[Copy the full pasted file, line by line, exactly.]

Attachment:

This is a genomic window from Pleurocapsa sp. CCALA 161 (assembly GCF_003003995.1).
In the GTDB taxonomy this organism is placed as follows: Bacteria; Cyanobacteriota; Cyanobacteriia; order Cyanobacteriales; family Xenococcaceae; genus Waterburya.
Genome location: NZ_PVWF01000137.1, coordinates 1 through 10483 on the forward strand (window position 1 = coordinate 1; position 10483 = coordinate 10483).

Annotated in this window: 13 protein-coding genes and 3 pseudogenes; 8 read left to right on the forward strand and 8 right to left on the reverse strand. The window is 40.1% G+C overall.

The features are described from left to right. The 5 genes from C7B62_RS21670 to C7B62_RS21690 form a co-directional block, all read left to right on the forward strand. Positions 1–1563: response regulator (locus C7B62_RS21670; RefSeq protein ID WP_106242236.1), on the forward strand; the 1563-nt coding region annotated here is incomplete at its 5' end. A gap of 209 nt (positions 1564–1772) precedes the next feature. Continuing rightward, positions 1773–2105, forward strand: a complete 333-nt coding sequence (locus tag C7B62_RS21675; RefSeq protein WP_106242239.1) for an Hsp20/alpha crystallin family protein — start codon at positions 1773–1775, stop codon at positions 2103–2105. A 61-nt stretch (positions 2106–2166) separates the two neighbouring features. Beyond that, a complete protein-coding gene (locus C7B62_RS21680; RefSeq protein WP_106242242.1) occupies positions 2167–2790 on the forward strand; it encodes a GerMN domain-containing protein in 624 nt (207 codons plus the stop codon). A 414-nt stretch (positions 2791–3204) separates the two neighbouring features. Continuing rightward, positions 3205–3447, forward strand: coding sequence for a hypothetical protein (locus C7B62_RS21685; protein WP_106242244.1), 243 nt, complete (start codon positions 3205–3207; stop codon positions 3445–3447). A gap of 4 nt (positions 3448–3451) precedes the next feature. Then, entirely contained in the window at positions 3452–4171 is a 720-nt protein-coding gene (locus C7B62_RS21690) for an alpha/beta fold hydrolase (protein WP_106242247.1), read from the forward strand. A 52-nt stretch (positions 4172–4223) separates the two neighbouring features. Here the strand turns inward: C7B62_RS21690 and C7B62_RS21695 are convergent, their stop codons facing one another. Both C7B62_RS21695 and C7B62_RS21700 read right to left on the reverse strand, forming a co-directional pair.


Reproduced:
This is a genomic window from Pleurocapsa sp. CCALA 161 (assembly GCF_003003995.1).
In the GTDB taxonomy this organism is placed as follows: Bacteria; Cyanobacteriota; Cyanobacteriia; order Cyanobacteriales; family Xenococcaceae; genus Waterburya.
Genome location: NZ_PVWF01000137.1, coordinates 1 through 10483 on the forward strand (window position 1 = coordinate 1; position 10483 = coordinate 10483).

Annotated in this window: 13 protein-coding genes and 3 pseudogenes; 8 read left to right on the forward strand and 8 right to left on the reverse strand. The window is 40.1% G+C overall.

The features are described from left to right. The 5 genes from C7B62_RS21670 to C7B62_RS21690 form a co-directional block, all read left to right on the forward strand. Positions 1–1563: response regulator (locus C7B62_RS21670; RefSeq protein ID WP_106242236.1), on the forward strand; the 1563-nt coding region annotated here is incomplete at its 5' end. A gap of 209 nt (positions 1564–1772) precedes the next feature. Continuing rightward, positions 1773–2105, forward strand: a complete 333-nt coding sequence (locus tag C7B62_RS21675; RefSeq protein WP_106242239.1) for an Hsp20/alpha crystallin family protein — start codon at positions 1773–1775, stop codon at positions 2103–2105. A 61-nt stretch (positions 2106–2166) separates the two neighbouring features. Beyond that, a complete protein-coding gene (locus C7B62_RS21680; RefSeq protein WP_106242242.1) occupies positions 2167–2790 on the forward strand; it encodes a GerMN domain-containing protein in 624 nt (207 codons plus the stop codon). A 414-nt stretch (positions 2791–3204) separates the two neighbouring features. Continuing rightward, positions 3205–3447, forward strand: coding sequence for a hypothetical protein (locus C7B62_RS21685; protein WP_106242244.1), 243 nt, complete (start codon positions 3205–3207; stop codon positions 3445–3447). A gap of 4 nt (positions 3448–3451) precedes the next feature. Then, entirely contained in the window at positions 3452–4171 is a 720-nt protein-coding gene (locus C7B62_RS21690) for an alpha/beta fold hydrolase (protein WP_106242247.1), read from the forward strand. A 52-nt stretch (positions 4172–4223) separates the two neighbouring features. Here the strand turns inward: C7B62_RS21690 and C7B62_RS21695 are convergent, their stop codons facing one another. Both C7B62_RS21695 and C7B62_RS21700 read right to left on the reverse strand, forming a co-directional pair.